$NAVInstanceName = 'DynamicsNAV110'

# Define all of the NAV servers in your pool so we can pull the event logs off of each one
$NAVServers = @'
NAV2
'@ -split "`r`n"

# This will get all of the users connected to the NAV server at the time of execution and get their SessionUniqueID which we can later use to correlate it with the EventLog
$ActiveUsers = Get-NAVServerSession $NAVInstanceName | select UserID, SessionUniqueID

$Output = @()

ForEach($NAVServer in $NAVServers)
{
    write-host "Processing $NAVServer" -ForegroundColor Green
    
    $SQLEvents = Get-EventLogData Microsoft-DynamicsNAV-Common/Admin -EventID 705 -ComputerName $NAVServer | where {$_.message -match 'took longer than the given threshold'}

    ForEach($Event in $SQLEvents)
    {
        $str = $Event.message -split "`r`n"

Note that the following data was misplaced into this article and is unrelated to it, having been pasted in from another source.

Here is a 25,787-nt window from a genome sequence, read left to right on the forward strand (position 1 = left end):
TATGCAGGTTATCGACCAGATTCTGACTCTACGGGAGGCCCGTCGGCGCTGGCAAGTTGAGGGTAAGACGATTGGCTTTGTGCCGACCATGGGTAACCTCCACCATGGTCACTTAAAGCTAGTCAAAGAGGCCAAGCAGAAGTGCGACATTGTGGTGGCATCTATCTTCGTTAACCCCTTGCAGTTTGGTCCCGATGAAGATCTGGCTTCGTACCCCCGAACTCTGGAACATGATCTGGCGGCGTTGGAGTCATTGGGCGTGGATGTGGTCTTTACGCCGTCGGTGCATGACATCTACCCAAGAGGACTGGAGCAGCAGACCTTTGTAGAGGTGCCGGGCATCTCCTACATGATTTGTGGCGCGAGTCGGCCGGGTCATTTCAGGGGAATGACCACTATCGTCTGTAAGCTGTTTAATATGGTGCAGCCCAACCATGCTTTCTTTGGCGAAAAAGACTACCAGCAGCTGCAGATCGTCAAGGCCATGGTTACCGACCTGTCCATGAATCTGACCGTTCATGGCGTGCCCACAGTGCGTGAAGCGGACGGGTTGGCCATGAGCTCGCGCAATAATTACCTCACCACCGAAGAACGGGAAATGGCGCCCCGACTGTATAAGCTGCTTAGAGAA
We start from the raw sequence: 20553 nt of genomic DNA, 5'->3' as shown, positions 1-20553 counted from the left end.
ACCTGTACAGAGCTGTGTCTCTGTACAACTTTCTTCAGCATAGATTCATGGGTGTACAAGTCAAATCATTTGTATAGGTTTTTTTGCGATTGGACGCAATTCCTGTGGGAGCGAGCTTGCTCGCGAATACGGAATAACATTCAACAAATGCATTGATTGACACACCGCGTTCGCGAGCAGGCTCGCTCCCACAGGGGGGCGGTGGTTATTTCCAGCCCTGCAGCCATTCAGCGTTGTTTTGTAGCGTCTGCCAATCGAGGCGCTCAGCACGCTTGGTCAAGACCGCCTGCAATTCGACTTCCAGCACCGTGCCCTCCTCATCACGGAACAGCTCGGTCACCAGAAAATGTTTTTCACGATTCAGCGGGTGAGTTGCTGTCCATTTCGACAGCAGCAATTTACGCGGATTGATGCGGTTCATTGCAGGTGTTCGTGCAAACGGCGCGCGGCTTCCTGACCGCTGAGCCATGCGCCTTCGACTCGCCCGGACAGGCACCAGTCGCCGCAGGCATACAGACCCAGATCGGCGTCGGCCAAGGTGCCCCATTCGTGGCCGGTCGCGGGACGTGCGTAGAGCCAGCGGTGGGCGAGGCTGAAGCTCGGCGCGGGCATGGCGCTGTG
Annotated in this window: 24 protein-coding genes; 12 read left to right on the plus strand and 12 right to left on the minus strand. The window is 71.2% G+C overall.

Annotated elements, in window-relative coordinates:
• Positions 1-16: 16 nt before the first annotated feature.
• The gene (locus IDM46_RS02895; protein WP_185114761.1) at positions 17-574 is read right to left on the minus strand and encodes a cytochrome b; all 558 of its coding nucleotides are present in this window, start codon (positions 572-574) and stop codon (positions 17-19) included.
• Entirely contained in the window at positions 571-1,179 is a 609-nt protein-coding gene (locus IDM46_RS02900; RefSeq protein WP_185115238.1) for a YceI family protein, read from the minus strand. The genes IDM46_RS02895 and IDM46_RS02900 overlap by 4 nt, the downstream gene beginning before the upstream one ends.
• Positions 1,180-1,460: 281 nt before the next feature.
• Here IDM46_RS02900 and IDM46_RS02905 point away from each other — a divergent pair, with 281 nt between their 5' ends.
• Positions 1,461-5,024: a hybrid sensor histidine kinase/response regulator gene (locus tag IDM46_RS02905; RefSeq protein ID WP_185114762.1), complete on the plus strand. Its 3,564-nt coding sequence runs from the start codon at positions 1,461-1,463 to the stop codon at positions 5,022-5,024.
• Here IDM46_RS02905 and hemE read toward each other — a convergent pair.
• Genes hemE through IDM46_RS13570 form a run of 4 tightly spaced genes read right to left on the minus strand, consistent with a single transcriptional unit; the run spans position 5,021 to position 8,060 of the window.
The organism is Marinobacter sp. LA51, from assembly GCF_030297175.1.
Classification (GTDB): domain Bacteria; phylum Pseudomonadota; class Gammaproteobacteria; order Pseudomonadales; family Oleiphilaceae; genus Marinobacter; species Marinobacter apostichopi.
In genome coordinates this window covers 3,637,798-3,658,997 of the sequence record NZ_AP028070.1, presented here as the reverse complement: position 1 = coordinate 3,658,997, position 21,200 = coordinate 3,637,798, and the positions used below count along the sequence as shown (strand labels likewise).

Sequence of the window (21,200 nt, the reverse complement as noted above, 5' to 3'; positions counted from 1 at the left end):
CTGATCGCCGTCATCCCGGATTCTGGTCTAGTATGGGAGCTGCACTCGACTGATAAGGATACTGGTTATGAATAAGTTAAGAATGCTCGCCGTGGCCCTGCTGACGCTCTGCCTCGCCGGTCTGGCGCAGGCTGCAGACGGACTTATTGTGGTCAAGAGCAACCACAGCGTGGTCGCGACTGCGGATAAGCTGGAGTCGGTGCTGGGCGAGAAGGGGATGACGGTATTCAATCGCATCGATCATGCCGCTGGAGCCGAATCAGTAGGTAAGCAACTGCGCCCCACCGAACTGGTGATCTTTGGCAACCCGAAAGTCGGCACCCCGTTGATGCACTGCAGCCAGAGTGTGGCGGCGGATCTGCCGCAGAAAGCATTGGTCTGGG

$ServerSessionUniqueID = ((($str | where {$_ -match 'ServerSessionUniqueID:'}) -split ":")[1]).trim()

        $Output += [pscustomobject]@{
            NAVServer = $NAVServer
            TimeCreated = $Event.timecreated
            ExecutionTime = ((($str | where {$_ -match 'Execution TIme:'}) -split ":")[1]).trim()
            Instance = ((($str | where {$_ -match 'Server instance:'}) -split ":")[1]).trim()
            UserName = ($ActiveUsers | where {$_.SessionUniqueID -eq $ServerSessionUniqueID}).userid
            SQLQuery = $Str[13] #| select-string "message:" -context 0,1
            ServerSessionUniqueID = $ServerSessionUniqueID
            #ClientSessionID = ((($str | where {$_ -match 'ClientSessionID:'}) -split ":")[1]).trim() - Not used for this process
            #ClientActivityID = ((($str | where {$_ -match 'ClientActivityID:'}) -split ":")[1]).trim() - Not used for this process
        }
    }
}

# Filter out all of the entries where the serversessionuniquieid is blank as they appear to be system level queries that we don't care about
$Output | where {$_.serversessionuniqueid -ne '{00000000-0000-0000-0000-000000000000}'} | select * -ExcludeProperty Serversessionuniqueid | Out-GridView -Title "NAV SQL Queries by User"